So tax reform is off the table for now, according to House Speaker Jeff Hoover, R-Jamestown.
Tax reform was previously linked to pension reform. Gov. Matt Bevin called for both during his State of the Commonwealth speech last February and the implication was the later required the former.
Everyone agrees Kentucky’s public pension systems are seriously underfunded. They don’t agree on the extent of the problem (estimates of unfunded liabilities range from $37 billion to $80 billion with most saying they probably are around $60 billion). Certainly, not everyone agrees on solutions.
Bevin has repeatedly said he’ll call a special session this fall — Hoover said this week he expects it to be in October — to address both pensions and tax reform. But from the beginning, Republican lawmakers balked at taking on the state’s antiquated tax code and they’ve apparently persuaded Bevin to separate the two, dealing first with pensions and then later turning to tax reform.
But the state’s revenue woes have only worsened since Bevin’s February call to action. So, was the decision to put off tax reform driven by practical considerations or politics? It’s probably some of both but we all know politics is the first consideration of politicians. That’s especially true for state lawmakers for whom holding on to their seats often exceeds party or ideological orthodoxy and even principle.
All 100 members of the House and half the 38 senators will be on the 2018 ballot. Republicans do not want to jeopardize their new and overwhelming control of the legislature, especially in the House which they control for the first time in nearly 100 years. There are 23 new House Republicans and neither they nor leadership wants them vulnerable in their first re-election campaigns to charges of increasing taxes.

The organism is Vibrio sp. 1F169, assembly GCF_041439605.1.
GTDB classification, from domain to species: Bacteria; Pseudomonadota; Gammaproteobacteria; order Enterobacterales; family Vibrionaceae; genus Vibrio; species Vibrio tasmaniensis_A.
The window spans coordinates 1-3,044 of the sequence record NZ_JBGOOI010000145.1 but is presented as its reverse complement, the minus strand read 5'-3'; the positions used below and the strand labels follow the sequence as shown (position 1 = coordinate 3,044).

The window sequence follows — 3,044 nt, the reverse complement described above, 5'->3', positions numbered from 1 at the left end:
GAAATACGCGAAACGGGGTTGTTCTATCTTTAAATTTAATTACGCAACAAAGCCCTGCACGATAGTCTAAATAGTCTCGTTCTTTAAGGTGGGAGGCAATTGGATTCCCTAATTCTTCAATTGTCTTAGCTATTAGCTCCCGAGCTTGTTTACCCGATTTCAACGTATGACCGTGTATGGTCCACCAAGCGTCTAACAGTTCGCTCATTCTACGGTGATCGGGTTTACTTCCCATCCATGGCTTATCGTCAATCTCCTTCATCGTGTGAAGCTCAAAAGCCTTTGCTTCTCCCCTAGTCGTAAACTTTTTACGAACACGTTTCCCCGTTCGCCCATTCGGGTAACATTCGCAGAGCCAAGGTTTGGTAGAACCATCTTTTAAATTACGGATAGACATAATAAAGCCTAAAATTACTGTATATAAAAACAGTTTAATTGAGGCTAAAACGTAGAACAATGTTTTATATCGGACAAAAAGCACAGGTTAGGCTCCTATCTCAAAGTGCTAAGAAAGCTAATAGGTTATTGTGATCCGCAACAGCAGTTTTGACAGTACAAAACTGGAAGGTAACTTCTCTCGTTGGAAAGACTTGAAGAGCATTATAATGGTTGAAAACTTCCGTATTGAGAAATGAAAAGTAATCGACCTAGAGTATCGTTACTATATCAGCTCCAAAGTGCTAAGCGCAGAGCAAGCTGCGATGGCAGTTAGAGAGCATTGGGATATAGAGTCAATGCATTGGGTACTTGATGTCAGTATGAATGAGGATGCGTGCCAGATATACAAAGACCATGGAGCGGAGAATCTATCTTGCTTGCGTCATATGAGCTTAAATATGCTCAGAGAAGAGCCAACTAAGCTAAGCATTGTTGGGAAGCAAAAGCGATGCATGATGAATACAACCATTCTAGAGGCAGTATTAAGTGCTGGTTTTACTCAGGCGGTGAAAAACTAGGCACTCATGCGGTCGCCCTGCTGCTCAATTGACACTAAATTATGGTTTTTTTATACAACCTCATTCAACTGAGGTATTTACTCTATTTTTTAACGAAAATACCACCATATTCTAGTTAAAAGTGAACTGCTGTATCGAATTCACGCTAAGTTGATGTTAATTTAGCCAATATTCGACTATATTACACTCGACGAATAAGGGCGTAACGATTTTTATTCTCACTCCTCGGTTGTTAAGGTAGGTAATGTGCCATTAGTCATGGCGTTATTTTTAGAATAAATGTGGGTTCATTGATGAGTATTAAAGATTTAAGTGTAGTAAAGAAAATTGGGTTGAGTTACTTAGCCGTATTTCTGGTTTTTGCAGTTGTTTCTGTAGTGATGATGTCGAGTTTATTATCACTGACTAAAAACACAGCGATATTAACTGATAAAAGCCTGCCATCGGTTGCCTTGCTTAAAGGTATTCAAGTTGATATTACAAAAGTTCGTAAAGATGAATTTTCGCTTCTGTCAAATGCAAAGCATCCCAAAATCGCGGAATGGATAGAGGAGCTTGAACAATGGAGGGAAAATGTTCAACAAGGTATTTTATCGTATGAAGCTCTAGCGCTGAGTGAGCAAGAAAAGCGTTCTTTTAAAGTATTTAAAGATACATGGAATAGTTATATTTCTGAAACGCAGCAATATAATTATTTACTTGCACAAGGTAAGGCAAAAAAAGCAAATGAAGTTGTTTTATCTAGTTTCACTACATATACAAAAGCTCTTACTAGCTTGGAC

Hoover says tax reform might be addressed in the regular 2018 session or maybe in a second special session — either before or after the regular session which convenes in January. If you’re a betting person, place your wager on after.
Again, politics is the reason. The filing deadline for those who will run for the General Assembly next year is in late January. Typically — at least when Democrats controlled the House — nothing much happens (especially on controversial bills or issues) in a 60-day session until the filing deadline passes. That allows lawmakers to see if they draw a challenger before casting tough votes which might be used against them in a campaign. First-termers are even more likely to attract challengers.
Waiting until the filing deadline passes leaves sufficient time to pass a tax reform package. But it’s also a budget session and, as Hoover rightfully observes, doing both would be a heavy lift.
A second special session prior to the regular one and the filing deadline doesn’t alter the political risks or calculations. Bevin correctly says the pension problem is greater than political considerations and he doesn’t always operate in predictable or traditional fashion. So, a special session before January shouldn’t be entirely ruled out but it seems unlikely.
I suspect the public’s sense is that while pension reform is hard, most believe the time has arrived when we must address them and lawmakers are now prepared to do it.
That’s probably right. But don’t underestimate the political difficulty, even for Republicans, in tampering with benefits, especially for teachers and city and county employees. And with or without changes to at least some benefits, there’s no clear way out of the problem without putting in more money — unless we’re willing to drastically cut funding to education and other critical services.
That brings us back to tax reform even if it’s off the table for now.
Ronnie Ellis writes for CNHI News Service and is based in Frankfort. Reach him at firstname.lastname@example.org. Follow him on Twitter @cnhifrankfort.